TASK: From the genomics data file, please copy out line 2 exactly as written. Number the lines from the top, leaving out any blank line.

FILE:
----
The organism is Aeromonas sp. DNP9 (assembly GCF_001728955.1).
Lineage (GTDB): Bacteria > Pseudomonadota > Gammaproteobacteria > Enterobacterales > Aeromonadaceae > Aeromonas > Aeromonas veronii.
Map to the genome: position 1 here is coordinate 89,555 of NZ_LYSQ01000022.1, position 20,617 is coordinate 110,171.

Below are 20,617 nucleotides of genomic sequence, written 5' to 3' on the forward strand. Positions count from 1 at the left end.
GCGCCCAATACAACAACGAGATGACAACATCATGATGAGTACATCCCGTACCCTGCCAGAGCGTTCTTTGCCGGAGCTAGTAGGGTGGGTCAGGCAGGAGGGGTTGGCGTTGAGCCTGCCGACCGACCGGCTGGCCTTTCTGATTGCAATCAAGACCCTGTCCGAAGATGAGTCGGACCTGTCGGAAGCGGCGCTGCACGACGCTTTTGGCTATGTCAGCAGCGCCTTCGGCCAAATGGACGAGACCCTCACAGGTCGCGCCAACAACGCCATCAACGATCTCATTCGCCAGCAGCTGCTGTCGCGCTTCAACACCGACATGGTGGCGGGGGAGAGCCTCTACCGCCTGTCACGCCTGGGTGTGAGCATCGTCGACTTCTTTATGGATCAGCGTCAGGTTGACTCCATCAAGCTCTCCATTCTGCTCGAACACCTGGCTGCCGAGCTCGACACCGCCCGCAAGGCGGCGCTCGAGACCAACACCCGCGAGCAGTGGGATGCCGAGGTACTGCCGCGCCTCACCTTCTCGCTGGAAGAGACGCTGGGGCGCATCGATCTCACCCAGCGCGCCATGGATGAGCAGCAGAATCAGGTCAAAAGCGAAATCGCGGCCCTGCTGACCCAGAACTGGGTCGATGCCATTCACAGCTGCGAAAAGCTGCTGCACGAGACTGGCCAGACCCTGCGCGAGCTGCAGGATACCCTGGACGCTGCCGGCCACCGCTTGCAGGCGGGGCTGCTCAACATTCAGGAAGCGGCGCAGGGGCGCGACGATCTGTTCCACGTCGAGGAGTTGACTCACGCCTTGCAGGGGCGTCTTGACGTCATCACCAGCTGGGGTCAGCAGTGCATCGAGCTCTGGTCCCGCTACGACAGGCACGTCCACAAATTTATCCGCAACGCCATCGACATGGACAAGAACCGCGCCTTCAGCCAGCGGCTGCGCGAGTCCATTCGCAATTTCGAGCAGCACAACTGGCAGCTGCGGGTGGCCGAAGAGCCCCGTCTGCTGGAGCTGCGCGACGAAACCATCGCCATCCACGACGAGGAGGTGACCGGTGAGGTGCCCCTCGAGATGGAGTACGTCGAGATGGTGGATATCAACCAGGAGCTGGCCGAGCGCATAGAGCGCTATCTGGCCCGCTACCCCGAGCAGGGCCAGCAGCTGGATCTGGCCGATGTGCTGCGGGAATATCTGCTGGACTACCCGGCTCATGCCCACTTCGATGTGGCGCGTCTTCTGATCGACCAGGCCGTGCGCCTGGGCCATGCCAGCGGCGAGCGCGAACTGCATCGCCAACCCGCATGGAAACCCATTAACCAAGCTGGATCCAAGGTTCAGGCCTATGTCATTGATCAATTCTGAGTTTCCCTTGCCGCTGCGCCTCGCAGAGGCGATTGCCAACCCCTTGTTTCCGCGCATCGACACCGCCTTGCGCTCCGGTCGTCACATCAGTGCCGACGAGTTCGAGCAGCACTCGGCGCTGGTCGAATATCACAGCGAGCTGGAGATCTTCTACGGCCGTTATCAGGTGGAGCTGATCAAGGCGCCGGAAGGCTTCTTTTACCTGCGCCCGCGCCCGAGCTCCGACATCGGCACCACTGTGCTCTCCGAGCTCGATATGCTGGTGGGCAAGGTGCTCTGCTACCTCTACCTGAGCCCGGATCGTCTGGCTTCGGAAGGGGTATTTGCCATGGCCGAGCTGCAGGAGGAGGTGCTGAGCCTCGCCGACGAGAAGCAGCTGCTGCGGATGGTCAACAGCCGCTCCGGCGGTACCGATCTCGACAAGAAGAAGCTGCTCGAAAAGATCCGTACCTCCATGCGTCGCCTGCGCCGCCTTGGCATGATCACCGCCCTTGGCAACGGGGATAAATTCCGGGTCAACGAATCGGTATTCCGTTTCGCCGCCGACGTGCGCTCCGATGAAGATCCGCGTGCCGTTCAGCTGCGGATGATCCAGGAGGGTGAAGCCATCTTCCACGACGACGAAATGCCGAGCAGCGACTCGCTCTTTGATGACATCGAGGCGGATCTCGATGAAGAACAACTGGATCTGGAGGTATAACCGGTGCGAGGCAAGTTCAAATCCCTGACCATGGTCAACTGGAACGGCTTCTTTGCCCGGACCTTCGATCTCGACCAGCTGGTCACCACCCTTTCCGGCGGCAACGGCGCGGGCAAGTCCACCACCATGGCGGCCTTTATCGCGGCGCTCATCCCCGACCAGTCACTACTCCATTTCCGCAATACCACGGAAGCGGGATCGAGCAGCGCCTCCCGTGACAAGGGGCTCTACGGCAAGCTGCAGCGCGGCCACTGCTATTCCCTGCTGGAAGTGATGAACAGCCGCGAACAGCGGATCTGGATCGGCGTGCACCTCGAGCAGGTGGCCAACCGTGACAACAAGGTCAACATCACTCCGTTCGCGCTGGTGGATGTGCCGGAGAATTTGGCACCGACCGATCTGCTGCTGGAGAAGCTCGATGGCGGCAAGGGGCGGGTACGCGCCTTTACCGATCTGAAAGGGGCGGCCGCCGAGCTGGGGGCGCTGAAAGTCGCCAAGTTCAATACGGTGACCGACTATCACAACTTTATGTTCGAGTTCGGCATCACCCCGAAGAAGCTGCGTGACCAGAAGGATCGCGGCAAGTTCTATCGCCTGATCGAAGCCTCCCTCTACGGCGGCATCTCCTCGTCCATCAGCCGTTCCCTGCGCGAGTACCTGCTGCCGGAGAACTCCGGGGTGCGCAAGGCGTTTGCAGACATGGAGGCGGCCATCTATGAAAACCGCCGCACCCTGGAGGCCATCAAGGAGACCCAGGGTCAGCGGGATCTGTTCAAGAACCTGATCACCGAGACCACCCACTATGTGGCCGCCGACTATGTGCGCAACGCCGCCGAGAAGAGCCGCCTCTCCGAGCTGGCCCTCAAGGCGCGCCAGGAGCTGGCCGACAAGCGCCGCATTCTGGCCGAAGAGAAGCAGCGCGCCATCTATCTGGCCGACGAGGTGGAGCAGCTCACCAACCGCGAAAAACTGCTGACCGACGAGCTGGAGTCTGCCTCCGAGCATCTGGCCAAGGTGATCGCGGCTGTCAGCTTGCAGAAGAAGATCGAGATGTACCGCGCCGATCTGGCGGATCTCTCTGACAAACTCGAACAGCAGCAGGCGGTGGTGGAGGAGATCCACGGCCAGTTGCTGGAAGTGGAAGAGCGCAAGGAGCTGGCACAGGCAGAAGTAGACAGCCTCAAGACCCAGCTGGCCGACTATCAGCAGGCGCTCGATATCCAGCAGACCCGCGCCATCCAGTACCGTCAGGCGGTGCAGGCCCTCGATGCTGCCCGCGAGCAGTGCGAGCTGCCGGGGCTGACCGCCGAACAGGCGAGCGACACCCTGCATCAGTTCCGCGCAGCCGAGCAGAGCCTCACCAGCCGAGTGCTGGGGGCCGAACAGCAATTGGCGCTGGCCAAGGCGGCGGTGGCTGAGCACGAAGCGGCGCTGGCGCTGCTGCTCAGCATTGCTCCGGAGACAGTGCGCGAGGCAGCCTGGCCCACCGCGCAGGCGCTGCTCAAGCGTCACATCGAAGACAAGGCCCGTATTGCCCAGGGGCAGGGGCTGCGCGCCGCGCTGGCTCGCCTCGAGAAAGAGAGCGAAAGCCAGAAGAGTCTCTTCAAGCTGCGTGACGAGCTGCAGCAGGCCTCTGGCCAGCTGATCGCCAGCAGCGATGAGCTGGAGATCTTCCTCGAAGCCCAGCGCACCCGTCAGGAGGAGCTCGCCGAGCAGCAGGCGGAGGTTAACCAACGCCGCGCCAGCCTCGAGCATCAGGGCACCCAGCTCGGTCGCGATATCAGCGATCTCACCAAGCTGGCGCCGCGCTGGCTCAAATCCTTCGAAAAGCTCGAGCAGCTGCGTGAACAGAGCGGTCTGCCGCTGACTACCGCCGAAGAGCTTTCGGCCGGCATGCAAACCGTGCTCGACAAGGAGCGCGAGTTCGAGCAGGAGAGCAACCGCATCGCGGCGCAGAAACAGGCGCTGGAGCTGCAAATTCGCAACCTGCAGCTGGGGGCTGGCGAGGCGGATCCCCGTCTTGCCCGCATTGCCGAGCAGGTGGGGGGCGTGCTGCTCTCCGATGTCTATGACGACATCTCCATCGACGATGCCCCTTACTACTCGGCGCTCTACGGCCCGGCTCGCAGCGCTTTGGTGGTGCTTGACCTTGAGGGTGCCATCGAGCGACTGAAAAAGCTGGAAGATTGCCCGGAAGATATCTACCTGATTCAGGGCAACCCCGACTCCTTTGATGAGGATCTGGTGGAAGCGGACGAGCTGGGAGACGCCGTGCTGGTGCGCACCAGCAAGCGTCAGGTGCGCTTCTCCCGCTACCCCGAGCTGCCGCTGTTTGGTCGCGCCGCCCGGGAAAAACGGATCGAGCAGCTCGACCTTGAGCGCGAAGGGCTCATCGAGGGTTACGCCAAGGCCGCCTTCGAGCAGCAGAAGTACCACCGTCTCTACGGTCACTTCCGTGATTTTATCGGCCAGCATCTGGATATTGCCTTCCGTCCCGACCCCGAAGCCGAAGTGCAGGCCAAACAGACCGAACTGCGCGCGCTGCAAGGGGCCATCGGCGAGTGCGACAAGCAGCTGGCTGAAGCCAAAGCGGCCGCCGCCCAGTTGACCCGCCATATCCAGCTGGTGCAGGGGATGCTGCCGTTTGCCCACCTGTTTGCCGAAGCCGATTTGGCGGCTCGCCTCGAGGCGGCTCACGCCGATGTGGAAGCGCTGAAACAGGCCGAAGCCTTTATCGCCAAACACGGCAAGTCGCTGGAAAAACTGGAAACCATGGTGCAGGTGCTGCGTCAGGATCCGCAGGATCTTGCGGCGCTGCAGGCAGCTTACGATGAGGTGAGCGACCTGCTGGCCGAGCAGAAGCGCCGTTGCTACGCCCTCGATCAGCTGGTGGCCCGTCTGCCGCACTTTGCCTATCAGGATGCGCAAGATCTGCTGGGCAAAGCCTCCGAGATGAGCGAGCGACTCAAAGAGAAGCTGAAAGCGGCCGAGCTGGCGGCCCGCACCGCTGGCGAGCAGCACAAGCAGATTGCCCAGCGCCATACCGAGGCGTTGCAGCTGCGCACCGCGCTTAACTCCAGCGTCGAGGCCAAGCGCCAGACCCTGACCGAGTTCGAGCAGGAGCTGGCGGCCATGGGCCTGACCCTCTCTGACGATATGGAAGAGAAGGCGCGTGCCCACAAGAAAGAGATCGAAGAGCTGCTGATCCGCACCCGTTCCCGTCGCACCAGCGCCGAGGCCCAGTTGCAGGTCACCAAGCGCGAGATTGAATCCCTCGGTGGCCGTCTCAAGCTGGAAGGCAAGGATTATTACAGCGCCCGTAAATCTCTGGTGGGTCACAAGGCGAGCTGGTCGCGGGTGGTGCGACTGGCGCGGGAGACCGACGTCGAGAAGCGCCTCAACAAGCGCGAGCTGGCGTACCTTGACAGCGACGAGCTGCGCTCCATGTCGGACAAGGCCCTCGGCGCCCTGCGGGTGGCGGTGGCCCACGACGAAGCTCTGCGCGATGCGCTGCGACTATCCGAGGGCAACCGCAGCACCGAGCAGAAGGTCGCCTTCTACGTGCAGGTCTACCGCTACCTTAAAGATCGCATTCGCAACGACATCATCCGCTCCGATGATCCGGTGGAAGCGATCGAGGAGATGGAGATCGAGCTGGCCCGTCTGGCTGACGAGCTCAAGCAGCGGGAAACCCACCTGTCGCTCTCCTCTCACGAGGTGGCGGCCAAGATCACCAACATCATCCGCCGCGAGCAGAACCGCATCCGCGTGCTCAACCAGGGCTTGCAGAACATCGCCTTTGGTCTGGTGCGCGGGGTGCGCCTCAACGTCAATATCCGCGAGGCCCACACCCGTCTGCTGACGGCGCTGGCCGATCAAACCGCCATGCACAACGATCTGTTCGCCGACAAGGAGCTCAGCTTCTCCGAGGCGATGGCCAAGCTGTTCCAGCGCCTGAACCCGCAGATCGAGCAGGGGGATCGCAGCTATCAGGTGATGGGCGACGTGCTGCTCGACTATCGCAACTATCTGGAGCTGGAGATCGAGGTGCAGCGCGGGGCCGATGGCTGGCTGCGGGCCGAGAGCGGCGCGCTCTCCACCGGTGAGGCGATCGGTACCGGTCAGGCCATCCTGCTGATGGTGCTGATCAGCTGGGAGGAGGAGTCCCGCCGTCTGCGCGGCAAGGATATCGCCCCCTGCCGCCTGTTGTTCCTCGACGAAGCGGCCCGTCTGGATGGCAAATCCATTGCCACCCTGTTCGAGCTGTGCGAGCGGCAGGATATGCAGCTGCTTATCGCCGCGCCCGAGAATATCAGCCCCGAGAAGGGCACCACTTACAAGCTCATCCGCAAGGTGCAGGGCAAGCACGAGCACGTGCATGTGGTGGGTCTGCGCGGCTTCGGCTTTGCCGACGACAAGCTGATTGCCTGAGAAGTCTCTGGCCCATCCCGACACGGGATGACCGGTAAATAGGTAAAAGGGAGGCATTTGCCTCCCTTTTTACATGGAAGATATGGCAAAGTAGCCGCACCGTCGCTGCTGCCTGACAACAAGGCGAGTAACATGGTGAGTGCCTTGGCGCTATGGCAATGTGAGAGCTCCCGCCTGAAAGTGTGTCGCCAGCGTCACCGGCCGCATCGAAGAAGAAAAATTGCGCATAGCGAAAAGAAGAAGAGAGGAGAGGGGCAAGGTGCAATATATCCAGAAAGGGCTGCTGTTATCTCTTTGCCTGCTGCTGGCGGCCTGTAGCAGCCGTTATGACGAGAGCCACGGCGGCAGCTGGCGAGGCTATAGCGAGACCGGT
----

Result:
Lineage (GTDB): Bacteria > Pseudomonadota > Gammaproteobacteria > Enterobacterales > Aeromonadaceae > Aeromonas > Aeromonas veronii.